The vast food court at Ramstein.  It’s probably got twice as many vendors as other AAFES food courts have.  They had Chinese food and even Anthony’s Pizza, which used to have a location at Patch Barracks when we lived in Germany the first time.  Anthony’s is long gone from Stuttgart, but Ramstein still has one, along with a Pizza Hut Express.  There’s also a Ramstein “Hofbrau” restaurant that looked somewhat lame, but probably has good food.

I had to take a picture of the tiny sewing/knitting area.  When I was growing up, AAFES had a decent sized sewing section, but not so much anymore.  I don’t sew or do needle crafts, but my mom owned her own business selling knitting and needlepoint supplies.  She taught many people how to knit.  I was not among them.

Spotted at the Birkenstock Outlet…  I think they’re pretty tacky, but I’m sure someone else loves them.  My dad, rest his soul, would probably wear these.  I noticed all of the store space was taken at Ramstein.  I don’t think I saw a single vacant space yesterday.  

Bill makes it a point to avoid Ramstein when he can help it.  He says it’s too much like being back in the States.  After today’s visit, I’m inclined to agree.  It’s a shock to go to that base and see just how much American stuff is there.  It really does feel like “home”.  As crowded as our local AAFES can get on the weekends, the one at Ramstein kind of puts it to shame.  It’s just huge– it looks like a legitimate American style mall.  And besides the Exchange, there’s also a Birkenstock Outlet, a spa, a Swarovski store, and several fast food joints in the food court I’ve not seen in other places.

So… today, we went to AAFES at Ramstein, braving the nasty January rainy weather.  I found the primer for my face.  Then, we located a bookshelf for the cookbooks.  I looked at the rugs offered by the Turkish rug guy, who appeared to have a temporary station under the escalators, but he didn’t have what I needed.  The rugs were either the wrong color or size, or they were way too expensive.  I found one really nice looking rug that would have worked for the area next to our bed that needs protection from our dogs’ toenails (they take flying leaps onto the bed, and that can cause scratches).  It was priced at 1149 euros, which is way more than I wanted to spend on a rug that shares living space with dogs.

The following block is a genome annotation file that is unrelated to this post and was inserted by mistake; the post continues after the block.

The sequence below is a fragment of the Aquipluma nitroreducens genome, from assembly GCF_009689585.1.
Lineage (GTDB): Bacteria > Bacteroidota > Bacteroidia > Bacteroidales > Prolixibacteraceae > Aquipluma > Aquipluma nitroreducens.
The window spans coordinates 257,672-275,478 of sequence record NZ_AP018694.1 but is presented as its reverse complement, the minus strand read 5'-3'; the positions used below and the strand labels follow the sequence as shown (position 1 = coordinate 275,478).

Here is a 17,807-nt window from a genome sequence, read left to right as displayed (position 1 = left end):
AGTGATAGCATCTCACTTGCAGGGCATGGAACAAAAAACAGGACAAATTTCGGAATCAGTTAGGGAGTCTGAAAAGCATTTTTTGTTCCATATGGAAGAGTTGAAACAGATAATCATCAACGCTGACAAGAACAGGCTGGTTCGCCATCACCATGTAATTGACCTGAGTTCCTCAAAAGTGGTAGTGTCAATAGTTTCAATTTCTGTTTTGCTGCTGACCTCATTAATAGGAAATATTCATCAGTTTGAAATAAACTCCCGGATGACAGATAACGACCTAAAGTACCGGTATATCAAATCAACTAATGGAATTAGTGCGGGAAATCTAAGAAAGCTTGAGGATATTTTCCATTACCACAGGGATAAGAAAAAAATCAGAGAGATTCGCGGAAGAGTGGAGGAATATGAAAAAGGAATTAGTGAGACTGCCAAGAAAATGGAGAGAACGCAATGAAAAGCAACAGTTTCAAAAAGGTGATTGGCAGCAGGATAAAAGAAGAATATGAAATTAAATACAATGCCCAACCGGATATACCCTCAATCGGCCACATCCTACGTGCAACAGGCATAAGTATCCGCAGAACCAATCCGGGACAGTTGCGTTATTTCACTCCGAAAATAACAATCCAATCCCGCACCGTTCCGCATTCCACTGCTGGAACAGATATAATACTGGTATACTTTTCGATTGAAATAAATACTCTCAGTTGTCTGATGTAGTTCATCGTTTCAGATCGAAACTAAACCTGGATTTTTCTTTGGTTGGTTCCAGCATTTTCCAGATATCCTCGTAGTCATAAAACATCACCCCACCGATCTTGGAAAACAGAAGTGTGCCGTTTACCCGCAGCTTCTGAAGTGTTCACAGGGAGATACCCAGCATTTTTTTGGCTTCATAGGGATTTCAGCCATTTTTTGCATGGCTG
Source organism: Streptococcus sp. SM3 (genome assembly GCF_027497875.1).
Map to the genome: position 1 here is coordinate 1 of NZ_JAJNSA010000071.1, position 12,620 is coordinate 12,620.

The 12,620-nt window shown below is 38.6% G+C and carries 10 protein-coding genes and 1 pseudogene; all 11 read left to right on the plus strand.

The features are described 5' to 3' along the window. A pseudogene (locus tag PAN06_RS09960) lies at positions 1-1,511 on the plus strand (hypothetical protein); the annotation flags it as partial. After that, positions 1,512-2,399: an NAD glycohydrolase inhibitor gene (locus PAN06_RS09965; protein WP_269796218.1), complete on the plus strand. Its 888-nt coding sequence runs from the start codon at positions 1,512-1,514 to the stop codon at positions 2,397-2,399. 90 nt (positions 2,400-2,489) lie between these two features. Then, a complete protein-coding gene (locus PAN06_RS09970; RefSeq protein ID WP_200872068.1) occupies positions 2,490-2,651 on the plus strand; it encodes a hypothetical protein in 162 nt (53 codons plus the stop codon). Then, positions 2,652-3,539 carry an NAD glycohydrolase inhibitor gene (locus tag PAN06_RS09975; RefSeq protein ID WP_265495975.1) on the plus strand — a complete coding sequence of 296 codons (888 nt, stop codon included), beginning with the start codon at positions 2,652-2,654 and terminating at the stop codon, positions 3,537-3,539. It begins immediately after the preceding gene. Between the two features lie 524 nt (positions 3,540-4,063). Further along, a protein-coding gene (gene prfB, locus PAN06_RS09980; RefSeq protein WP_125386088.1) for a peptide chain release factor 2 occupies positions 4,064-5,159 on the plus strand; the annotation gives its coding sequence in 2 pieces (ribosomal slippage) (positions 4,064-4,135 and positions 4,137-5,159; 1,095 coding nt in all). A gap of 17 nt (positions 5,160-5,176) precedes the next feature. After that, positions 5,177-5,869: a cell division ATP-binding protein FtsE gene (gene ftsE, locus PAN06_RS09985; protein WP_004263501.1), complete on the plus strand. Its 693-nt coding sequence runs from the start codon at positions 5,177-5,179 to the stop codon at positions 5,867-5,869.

Bill’s area sporting AAFES’ finest…  I probably wouldn’t have bought it under normal circumstances, but it works for now.

I did, however, find a rather psychedelic looking tie-dyed looking rug that would do the trick for Bill’s office chair.  It was tucked away among a pile of cheap rugs at the Exchange and came a bit closer to matching the colors in the much nicer Oriental rug on my side of the office.  Next time we visit Stuttgart, we’ll hit up the rug guy on Panzer.  Hopefully, he’ll still be there.

After we shopped– and Bill traded gossip with a former co-worker he ran into who now works at Ramstein– we went to Chili’s.  The Chili’s Too we visited at the PX in 2014 is now a Macaroni Grill.  It’s just as well that the Chili’s Too was closed, since I don’t remember liking it much when we visited in 2014.  The bartender had pissed me off for some reason.  Fortunately, my memory fails me now.  Also, I recall that location only had a limited menu.

The Chili’s we went to today offers the whole menu.  To get to Chili’s, we had to drive to the Enlisted Club on Lawn Road.  It’s right next to the bowling alley.  When we arrived at the restaurant, which is in a building that also hosts a P.F. Chang’s, we were confronted by a crowd of people waiting to be seated.

I noticed a rather strange, sour aroma in the air that made me wonder if we should abandon our plans to get Southwestern Eggrolls and go somewhere else.  But the hostess said the wait was only ten minutes, so we stuck it out.

Bill checks out the well-used menu.  I found a piece of a straw wrapper in mine.